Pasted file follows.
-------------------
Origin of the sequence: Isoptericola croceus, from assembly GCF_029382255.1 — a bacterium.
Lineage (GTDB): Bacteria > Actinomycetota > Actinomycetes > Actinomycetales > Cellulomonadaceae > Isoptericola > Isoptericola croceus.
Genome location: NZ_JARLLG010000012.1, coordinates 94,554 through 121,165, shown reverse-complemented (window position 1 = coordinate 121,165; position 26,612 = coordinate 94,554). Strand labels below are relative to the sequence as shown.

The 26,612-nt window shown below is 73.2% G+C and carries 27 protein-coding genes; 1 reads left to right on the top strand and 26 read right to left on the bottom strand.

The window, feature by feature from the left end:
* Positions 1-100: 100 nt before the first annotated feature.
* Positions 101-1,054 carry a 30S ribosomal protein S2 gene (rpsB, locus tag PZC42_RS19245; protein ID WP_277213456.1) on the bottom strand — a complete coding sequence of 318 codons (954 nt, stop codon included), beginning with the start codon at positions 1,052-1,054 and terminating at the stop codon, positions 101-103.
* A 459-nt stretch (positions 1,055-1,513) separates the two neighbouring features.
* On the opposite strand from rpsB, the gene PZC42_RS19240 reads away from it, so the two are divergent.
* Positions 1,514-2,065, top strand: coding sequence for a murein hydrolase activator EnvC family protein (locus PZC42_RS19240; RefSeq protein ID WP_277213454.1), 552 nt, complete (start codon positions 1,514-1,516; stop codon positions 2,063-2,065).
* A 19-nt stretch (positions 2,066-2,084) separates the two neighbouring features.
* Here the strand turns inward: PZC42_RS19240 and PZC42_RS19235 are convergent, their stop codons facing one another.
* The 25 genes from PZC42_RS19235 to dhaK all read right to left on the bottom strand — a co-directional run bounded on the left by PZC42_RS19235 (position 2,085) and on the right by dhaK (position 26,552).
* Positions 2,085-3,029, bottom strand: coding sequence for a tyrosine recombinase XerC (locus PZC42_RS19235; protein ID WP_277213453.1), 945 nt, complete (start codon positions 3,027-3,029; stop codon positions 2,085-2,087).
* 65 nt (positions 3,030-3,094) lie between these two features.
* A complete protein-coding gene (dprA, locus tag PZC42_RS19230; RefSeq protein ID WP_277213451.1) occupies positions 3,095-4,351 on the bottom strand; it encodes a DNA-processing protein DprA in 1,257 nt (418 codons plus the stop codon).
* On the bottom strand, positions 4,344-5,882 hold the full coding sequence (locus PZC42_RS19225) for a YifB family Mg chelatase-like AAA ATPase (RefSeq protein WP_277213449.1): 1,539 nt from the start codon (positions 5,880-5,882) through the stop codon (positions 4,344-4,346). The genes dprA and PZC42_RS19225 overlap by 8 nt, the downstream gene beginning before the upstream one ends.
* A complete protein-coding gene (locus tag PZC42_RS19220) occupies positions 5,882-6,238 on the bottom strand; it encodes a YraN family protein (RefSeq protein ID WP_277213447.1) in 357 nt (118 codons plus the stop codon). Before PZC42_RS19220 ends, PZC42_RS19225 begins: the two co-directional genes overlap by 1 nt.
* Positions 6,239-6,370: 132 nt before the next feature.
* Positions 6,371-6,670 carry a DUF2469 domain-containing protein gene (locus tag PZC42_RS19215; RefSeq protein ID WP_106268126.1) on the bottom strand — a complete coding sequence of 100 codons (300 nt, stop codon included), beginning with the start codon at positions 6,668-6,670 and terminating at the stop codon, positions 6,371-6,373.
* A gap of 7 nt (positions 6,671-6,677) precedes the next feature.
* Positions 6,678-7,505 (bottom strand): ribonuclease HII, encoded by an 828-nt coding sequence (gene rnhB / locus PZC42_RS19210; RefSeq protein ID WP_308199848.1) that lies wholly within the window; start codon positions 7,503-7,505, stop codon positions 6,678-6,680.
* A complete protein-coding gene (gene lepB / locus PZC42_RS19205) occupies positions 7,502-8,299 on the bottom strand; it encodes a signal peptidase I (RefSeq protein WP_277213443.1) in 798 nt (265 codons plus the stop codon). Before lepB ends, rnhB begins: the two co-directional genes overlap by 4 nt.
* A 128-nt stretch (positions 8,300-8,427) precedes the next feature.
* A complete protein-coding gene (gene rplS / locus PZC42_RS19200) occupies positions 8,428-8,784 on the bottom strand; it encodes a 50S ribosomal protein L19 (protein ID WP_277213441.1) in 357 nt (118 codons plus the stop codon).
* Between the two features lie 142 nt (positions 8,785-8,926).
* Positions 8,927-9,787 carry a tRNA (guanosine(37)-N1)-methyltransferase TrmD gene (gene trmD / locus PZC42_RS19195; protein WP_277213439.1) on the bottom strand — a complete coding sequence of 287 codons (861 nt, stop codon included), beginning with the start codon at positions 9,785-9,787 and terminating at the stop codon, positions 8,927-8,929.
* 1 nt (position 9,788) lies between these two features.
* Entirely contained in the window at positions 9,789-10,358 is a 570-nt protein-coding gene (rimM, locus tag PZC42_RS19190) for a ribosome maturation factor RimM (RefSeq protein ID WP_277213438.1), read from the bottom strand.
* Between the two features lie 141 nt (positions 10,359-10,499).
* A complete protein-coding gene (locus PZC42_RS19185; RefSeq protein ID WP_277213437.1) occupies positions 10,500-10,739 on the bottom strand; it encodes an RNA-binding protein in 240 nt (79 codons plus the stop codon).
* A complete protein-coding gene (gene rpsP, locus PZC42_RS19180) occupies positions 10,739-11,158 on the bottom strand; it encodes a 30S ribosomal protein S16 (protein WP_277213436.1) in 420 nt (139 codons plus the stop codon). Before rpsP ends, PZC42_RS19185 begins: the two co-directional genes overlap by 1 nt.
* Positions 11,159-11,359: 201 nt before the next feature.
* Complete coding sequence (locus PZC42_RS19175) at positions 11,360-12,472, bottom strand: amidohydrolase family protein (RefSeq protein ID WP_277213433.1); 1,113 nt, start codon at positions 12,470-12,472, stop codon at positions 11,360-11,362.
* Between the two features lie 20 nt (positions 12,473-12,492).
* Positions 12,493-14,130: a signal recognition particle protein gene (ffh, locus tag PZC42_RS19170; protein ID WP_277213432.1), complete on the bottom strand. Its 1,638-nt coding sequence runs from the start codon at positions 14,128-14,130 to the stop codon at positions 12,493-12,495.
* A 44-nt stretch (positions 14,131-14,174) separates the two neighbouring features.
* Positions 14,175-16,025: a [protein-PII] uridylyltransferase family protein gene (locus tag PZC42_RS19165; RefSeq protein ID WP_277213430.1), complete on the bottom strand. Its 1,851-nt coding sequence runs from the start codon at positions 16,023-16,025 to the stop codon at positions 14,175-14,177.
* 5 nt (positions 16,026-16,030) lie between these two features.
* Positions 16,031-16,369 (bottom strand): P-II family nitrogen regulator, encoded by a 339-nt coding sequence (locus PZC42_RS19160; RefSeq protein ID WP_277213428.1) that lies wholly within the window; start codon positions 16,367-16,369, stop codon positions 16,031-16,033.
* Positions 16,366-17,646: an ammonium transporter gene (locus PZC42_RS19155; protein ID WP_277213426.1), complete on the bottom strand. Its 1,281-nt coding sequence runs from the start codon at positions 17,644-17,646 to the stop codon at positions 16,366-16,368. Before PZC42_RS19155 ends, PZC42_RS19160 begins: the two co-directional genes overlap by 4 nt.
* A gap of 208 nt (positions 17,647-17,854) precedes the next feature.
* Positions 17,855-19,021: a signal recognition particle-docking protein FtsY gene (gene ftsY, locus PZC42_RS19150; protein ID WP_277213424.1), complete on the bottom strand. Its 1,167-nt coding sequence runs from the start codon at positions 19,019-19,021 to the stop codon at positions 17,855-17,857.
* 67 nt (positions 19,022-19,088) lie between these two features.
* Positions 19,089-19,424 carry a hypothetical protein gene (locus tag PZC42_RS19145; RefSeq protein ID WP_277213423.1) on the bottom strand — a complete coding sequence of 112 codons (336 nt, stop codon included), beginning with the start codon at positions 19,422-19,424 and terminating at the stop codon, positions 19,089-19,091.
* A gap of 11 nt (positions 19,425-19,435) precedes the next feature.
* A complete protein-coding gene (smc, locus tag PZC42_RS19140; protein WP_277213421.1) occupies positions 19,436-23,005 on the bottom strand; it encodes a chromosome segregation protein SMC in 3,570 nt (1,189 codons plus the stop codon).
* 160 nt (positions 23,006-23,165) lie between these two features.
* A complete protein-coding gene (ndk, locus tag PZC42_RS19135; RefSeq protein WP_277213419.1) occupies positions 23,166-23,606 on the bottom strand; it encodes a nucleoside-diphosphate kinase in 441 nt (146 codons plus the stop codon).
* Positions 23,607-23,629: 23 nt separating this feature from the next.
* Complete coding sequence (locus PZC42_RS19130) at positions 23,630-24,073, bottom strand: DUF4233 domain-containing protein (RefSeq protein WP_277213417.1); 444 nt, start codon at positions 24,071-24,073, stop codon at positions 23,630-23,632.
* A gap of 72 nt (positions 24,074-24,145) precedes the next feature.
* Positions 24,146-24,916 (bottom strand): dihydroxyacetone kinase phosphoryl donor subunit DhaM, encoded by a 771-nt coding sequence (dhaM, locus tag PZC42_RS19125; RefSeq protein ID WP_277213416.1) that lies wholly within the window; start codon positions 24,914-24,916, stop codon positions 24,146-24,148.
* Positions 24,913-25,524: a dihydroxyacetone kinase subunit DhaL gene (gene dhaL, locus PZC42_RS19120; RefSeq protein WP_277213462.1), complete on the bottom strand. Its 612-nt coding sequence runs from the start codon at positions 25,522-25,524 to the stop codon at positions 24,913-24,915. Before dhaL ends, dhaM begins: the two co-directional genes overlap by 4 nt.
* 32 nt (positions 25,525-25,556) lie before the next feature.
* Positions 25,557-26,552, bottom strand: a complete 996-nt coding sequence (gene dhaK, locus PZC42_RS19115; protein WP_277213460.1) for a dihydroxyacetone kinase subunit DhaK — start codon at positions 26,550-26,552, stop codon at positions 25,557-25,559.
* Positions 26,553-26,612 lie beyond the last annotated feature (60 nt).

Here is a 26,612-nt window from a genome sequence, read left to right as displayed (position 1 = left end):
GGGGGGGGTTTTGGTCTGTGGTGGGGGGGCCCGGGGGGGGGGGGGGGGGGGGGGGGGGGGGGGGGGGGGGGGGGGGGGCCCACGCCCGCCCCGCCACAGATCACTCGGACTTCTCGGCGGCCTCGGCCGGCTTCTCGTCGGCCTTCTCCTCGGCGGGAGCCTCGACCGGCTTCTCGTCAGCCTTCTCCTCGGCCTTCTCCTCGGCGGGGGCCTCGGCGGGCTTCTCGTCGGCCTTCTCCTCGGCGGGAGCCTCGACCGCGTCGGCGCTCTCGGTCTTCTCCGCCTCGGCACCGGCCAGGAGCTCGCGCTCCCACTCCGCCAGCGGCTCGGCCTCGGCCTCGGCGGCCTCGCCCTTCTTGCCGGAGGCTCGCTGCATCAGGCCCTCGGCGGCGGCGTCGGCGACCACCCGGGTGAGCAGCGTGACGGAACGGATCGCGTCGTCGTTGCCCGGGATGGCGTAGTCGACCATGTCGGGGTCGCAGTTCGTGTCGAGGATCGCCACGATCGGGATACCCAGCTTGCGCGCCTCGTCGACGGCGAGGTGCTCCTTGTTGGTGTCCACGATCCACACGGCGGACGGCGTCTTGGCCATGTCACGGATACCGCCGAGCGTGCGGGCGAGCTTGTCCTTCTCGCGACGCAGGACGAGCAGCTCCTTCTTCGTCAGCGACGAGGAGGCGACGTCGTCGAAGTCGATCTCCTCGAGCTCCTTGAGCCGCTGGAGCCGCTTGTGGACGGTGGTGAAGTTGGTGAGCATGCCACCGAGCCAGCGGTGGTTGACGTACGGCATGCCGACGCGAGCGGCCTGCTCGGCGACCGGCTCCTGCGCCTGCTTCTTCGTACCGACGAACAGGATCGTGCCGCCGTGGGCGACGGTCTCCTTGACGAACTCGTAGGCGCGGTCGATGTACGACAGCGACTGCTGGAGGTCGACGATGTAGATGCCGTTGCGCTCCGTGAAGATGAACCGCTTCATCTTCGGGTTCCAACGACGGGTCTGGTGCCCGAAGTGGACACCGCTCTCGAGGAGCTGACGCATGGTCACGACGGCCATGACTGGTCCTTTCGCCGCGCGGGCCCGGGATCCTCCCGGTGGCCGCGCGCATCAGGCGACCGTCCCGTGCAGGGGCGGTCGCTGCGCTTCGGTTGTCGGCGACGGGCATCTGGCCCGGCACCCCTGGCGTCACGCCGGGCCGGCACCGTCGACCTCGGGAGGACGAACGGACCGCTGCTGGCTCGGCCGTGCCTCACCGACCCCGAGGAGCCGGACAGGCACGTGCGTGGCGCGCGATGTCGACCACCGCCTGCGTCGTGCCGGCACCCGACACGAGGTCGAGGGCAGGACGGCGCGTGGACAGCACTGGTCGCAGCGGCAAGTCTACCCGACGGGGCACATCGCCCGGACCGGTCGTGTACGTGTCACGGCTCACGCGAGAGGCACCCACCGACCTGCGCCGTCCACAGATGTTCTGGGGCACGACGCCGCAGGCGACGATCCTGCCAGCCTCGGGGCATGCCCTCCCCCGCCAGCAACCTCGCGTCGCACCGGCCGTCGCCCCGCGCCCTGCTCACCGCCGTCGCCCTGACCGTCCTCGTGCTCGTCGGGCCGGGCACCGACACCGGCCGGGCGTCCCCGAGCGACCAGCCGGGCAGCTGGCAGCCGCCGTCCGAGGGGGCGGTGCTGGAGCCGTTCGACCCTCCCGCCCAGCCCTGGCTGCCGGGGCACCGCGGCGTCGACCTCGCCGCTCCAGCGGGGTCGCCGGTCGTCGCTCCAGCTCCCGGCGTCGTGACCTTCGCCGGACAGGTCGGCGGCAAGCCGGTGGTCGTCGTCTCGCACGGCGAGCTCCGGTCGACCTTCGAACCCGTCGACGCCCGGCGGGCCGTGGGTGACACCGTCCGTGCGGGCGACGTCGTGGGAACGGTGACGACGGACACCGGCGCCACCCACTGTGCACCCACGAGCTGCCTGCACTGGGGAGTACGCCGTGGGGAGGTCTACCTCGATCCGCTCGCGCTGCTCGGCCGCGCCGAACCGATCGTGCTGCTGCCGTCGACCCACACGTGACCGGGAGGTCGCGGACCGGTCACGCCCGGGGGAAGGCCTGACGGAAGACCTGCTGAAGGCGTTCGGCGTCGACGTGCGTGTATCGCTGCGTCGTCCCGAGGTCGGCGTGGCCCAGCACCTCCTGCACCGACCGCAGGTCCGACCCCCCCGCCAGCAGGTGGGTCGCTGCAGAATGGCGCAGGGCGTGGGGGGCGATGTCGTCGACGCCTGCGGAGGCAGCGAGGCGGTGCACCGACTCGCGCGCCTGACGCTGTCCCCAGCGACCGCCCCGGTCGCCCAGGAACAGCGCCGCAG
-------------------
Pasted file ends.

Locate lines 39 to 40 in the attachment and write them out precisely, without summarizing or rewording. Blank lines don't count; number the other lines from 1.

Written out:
* 5 nt (positions 16,026-16,030) lie between these two features.
* Positions 16,031-16,369 (bottom strand): P-II family nitrogen regulator, encoded by a 339-nt coding sequence (locus PZC42_RS19160; RefSeq protein ID WP_277213428.1) that lies wholly within the window; start codon positions 16,367-16,369, stop codon positions 16,031-16,033.